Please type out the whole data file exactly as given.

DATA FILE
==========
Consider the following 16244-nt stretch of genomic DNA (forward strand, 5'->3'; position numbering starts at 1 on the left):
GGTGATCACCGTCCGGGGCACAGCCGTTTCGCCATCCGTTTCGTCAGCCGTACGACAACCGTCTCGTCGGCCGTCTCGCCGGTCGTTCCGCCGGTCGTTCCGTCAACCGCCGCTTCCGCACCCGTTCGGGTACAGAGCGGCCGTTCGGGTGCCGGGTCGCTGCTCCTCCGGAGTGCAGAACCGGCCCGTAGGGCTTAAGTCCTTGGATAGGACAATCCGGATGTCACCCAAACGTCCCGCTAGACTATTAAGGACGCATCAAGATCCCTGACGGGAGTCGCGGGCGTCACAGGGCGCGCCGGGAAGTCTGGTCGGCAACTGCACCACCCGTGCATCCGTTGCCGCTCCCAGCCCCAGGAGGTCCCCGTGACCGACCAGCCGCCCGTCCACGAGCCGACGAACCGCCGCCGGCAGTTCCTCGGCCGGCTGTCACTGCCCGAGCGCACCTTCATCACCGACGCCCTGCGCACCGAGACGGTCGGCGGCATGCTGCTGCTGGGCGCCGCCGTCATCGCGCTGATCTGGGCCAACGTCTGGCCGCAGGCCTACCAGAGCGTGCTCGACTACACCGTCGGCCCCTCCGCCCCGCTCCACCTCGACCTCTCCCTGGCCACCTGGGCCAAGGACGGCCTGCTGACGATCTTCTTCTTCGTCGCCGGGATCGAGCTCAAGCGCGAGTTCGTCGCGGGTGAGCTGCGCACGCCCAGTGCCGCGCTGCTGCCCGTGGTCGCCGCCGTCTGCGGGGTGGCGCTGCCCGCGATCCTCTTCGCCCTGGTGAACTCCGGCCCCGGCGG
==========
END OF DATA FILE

Consider the following 16244-nt stretch of genomic DNA (forward strand, 5'->3'; position numbering starts at 1 on the left):
GGTGATCACCGTCCGGGGCACAGCCGTTTCGCCATCCGTTTCGTCAGCCGTACGACAACCGTCTCGTCGGCCGTCTCGCCGGTCGTTCCGCCGGTCGTTCCGTCAACCGCCGCTTCCGCACCCGTTCGGGTACAGAGCGGCCGTTCGGGTGCCGGGTCGCTGCTCCTCCGGAGTGCAGAACCGGCCCGTAGGGCTTAAGTCCTTGGATAGGACAATCCGGATGTCACCCAAACGTCCCGCTAGACTATTAAGGACGCATCAAGATCCCTGACGGGAGTCGCGGGCGTCACAGGGCGCGCCGGGAAGTCTGGTCGGCAACTGCACCACCCGTGCATCCGTTGCCGCTCCCAGCCCCAGGAGGTCCCCGTGACCGACCAGCCGCCCGTCCACGAGCCGACGAACCGCCGCCGGCAGTTCCTCGGCCGGCTGTCACTGCCCGAGCGCACCTTCATCACCGACGCCCTGCGCACCGAGACGGTCGGCGGCATGCTGCTGCTGGGCGCCGCCGTCATCGCGCTGATCTGGGCCAACGTCTGGCCGCAGGCCTACCAGAGCGTGCTCGACTACACCGTCGGCCCCTCCGCCCCGCTCCACCTCGACCTCTCCCTGGCCACCTGGGCCAAGGACGGCCTGCTGACGATCTTCTTCTTCGTCGCCGGGATCGAGCTCAAGCGCGAGTTCGTCGCGGGTGAGCTGCGCACGCCCAGTGCCGCGCTGCTGCCCGTGGTCGCCGCCGTCTGCGGGGTGGCGCTGCCCGCGATCCTCTTCGCCCTGGTGAACTCCGGCCCCGGCGG